Aging in the United States

Last week, we wrote about “Living Better, Aging Well” in recognition of World Arthritis Day (October 12, 2013).  When considering what it means to age well, it is important to consider what data is available to us describing how aging is perceived in the United States.  For the second year, USA Today, the National Council on Aging (NCOA), and United Healthcare insurance surveyed U.S. adults for the United States of Aging Survey, published in July 2013.  The survey contained a representative population sample from adults aged 18-59 and adults aged 60 and older.  What this means, is that in comparison to the total population of adults in the U.S. who are in those age groups, a similar percentage of adults from each group were included in the 4,000 persons surveyed.

More than half of seniors surveyed indicated the importance of community connections, especially with family and friends.  To learn more about what matters most to seniors in the United States, please see the infographic below, or click here.


Another report that was released this year, The State of Aging and Health in America – 2013, also provides data on the United States’ progress in improving the health and quality of life of older adults.  To look more specifically into the data provided in this report, we can view an online snapshot of the various indicators for Missourians by visiting the Centers for Disease Control and Prevention (CDC)’s Healthy Aging website.  This information is especially important as the population of America shifts – by 2030, 1 in 5 Americans will be 65 years of age or older.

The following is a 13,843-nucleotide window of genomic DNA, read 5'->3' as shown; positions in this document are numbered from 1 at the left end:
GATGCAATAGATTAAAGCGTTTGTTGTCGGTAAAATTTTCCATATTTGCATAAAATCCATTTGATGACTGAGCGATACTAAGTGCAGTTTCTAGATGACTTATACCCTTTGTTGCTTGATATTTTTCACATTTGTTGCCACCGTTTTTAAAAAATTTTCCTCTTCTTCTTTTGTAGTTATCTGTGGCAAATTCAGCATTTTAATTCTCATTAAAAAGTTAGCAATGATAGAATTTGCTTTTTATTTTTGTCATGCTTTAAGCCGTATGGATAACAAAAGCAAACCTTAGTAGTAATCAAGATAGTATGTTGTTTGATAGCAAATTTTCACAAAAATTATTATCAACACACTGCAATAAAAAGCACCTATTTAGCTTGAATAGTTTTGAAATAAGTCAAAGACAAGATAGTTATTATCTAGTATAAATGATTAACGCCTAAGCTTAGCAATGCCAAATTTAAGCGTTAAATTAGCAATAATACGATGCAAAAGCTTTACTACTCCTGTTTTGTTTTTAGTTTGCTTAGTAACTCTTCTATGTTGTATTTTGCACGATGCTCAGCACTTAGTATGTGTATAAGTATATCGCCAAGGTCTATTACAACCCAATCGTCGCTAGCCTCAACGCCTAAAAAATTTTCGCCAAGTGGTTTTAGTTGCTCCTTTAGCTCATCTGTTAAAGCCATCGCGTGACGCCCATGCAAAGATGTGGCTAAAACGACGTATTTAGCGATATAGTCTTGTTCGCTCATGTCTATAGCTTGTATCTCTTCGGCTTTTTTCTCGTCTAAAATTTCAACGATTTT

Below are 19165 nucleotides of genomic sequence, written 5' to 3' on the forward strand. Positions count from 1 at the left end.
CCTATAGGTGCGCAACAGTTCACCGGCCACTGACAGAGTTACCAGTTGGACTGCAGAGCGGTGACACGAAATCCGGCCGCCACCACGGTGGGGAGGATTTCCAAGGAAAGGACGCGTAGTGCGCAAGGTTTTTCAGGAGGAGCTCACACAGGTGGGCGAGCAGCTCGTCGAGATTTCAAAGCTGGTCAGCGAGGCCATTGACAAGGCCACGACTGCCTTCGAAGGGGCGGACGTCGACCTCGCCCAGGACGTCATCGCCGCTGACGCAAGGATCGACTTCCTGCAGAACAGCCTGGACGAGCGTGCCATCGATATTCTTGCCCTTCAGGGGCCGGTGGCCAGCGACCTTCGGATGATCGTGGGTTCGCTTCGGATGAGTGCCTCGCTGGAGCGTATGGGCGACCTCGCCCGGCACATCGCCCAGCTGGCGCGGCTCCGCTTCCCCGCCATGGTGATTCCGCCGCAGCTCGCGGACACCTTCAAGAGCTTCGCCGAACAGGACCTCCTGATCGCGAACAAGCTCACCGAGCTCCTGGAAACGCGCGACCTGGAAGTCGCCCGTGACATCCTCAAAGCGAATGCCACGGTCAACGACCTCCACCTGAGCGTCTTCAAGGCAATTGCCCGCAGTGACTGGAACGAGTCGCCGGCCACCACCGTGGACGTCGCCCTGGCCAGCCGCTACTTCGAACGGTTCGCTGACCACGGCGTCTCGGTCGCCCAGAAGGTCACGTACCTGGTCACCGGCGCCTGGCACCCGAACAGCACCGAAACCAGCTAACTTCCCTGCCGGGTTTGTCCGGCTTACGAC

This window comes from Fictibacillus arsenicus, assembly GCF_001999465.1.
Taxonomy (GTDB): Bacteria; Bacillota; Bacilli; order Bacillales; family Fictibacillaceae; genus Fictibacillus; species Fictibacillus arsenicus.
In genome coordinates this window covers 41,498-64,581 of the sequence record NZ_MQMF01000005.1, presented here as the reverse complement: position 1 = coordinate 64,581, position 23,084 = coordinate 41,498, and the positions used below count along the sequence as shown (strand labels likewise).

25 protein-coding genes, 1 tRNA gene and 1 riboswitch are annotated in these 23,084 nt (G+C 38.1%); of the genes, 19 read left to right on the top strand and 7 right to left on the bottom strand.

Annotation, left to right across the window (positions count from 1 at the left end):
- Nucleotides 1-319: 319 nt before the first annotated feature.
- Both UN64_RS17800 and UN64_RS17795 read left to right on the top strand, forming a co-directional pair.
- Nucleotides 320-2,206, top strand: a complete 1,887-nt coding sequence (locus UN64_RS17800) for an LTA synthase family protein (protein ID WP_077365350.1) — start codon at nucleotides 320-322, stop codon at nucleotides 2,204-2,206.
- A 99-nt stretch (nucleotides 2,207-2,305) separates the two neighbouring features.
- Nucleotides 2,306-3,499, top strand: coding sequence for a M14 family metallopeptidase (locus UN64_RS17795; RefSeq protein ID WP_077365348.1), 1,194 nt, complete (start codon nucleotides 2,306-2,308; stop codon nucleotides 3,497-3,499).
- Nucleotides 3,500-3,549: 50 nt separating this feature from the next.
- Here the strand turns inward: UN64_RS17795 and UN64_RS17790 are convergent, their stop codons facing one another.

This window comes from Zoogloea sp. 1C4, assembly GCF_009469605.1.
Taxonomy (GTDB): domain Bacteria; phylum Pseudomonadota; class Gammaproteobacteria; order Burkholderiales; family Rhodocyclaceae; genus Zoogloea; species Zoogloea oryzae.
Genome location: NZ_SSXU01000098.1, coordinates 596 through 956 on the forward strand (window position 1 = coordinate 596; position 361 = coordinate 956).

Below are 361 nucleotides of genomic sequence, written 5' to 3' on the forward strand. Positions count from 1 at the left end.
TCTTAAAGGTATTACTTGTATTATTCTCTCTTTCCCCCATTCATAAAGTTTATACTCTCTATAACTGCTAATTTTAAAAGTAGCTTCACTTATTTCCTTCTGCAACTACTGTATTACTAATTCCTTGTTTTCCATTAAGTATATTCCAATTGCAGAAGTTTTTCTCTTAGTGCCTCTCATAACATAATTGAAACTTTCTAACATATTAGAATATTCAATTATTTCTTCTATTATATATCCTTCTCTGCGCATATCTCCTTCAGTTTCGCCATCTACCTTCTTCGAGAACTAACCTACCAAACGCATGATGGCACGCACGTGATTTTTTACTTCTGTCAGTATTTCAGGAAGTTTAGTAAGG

65% of seniors surveyed through the United States of Aging Survey reported having two or more chronic health conditions.  Less than one in five of seniors surveyed indicated they had received guidance in the past year to develop an action plan to take steps to manage and improve their health.  In Missouri, 11.4% of adults with arthritis indicated through the 2011 Behavioral Risk Factor Surveillance System Survey (BRFSS) that they had attended a class that taught them how to manage problems associated with their symptoms.

In the United States of Aging Survey, 26% of seniors also reported they exercise less than one time a week for 30 minutes or more.  According to the 2008 Physical Activity Guidelines for Americans, adults need 150 minutes of moderate-intensity aerobic activity (i.e., brisk walking) every week and muscle-strengthening activities on at least two days of the week that work all major muscle groups (CDC).  The 150 minutes of activity can be broken up into smaller chunks of time, such as 10 minutes at a time, three times a day, five days a week.

Classes are offered by the Missouri Arthritis and Osteoporosis Program (MAOP) through its seven Regional Arthritis Centers (RACs) for self-management of chronic health conditions and to increase/improve upon physical activity.  These classes are offered for persons with one or more health condition (like arthritis, asthma, diabetes, heart disease) or for caregivers of people with chronic health conditions.  As we think about aging well and taking Steps to Better Health, it’s important to think about engaging in community based programs to form action plans, receive self-management education, and to engage in physical activity.

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